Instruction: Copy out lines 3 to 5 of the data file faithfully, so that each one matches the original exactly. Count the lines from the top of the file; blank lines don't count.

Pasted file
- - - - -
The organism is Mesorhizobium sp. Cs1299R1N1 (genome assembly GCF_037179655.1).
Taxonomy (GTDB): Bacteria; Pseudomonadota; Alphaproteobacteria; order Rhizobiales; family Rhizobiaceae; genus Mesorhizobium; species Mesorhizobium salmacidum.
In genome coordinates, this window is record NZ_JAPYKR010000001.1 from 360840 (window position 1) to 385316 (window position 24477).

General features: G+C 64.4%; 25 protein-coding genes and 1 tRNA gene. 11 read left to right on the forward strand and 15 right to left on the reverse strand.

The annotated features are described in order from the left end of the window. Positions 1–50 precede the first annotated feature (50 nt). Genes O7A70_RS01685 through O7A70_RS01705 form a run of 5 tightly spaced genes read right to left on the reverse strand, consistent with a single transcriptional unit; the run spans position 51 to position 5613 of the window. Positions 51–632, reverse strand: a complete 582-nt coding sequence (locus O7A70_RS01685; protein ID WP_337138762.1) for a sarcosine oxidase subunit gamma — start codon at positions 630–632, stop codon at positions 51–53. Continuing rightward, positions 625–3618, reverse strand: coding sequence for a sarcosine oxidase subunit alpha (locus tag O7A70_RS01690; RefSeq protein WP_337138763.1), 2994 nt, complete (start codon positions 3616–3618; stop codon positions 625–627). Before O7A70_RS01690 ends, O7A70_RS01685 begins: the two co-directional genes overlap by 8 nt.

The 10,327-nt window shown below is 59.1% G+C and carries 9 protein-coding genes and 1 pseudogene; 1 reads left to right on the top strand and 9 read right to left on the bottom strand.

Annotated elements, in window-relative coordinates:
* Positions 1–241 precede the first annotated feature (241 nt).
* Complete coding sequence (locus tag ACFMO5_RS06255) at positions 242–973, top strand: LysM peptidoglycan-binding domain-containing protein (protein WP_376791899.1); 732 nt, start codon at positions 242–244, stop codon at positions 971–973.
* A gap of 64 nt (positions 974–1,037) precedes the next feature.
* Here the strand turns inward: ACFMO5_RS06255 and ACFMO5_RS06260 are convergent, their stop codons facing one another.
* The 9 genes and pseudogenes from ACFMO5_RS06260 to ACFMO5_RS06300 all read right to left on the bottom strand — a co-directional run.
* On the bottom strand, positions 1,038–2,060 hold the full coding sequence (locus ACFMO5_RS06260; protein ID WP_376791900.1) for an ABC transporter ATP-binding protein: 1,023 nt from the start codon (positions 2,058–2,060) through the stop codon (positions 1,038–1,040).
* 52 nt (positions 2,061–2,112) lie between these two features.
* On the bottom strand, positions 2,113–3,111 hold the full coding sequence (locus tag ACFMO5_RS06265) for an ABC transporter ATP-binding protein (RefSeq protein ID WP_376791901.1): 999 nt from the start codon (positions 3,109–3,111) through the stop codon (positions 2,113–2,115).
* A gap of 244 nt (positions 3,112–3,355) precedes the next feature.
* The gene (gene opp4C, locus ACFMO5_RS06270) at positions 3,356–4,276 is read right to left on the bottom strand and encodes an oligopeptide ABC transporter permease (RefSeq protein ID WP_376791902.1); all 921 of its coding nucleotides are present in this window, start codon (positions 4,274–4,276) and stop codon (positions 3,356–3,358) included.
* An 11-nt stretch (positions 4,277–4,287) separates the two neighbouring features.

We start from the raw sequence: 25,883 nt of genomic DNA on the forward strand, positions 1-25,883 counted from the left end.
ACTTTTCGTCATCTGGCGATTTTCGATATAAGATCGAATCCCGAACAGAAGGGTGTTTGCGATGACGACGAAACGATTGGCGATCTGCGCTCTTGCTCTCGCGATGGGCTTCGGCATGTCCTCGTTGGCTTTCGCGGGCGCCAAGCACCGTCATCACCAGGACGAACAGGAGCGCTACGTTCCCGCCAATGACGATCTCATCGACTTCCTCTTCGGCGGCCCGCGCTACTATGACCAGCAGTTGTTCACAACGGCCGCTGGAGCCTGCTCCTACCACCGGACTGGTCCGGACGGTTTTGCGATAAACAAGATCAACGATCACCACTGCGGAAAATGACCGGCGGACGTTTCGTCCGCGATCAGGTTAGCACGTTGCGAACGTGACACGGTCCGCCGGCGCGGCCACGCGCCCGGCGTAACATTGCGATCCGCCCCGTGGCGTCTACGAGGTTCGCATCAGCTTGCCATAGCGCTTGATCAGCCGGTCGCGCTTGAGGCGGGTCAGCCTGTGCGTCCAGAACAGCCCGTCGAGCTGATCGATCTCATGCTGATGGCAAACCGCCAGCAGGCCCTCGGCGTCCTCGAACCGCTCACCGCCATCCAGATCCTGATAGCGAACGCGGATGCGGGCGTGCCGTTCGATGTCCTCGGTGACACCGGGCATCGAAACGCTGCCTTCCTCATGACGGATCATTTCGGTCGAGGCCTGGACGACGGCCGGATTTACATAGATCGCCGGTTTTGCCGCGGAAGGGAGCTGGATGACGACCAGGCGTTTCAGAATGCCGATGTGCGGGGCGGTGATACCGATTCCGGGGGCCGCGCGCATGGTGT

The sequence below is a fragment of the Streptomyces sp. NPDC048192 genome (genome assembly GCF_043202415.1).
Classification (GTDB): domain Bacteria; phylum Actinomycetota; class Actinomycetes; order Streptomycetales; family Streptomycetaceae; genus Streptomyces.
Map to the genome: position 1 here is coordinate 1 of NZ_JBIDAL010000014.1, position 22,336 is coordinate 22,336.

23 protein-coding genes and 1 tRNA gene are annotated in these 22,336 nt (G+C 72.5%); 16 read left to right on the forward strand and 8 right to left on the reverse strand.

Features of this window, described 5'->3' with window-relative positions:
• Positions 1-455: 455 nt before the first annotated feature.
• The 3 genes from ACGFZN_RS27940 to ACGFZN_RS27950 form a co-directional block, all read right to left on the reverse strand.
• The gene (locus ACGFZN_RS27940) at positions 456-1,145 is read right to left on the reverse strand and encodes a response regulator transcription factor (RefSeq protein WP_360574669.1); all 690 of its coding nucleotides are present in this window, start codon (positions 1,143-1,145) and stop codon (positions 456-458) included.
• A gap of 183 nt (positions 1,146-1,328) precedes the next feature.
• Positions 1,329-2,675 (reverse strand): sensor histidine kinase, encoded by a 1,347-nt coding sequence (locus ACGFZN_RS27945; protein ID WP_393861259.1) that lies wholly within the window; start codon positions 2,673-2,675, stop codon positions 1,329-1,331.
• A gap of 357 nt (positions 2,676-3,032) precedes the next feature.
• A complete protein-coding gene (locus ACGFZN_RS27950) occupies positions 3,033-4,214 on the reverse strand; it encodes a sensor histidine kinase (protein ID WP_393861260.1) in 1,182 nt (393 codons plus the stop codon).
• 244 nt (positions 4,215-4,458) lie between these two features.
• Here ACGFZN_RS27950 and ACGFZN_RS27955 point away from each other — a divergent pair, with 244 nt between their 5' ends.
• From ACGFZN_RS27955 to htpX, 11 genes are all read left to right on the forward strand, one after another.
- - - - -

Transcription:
In genome coordinates, this window is record NZ_JAPYKR010000001.1 from 360840 (window position 1) to 385316 (window position 24477).

General features: G+C 64.4%; 25 protein-coding genes and 1 tRNA gene. 11 read left to right on the forward strand and 15 right to left on the reverse strand.

The annotated features are described in order from the left end of the window. Positions 1–50 precede the first annotated feature (50 nt). Genes O7A70_RS01685 through O7A70_RS01705 form a run of 5 tightly spaced genes read right to left on the reverse strand, consistent with a single transcriptional unit; the run spans position 51 to position 5613 of the window. Positions 51–632, reverse strand: a complete 582-nt coding sequence (locus O7A70_RS01685; protein ID WP_337138762.1) for a sarcosine oxidase subunit gamma — start codon at positions 630–632, stop codon at positions 51–53. Continuing rightward, positions 625–3618, reverse strand: coding sequence for a sarcosine oxidase subunit alpha (locus tag O7A70_RS01690; RefSeq protein WP_337138763.1), 2994 nt, complete (start codon positions 3616–3618; stop codon positions 625–627). Before O7A70_RS01690 ends, O7A70_RS01685 begins: the two co-directional genes overlap by 8 nt.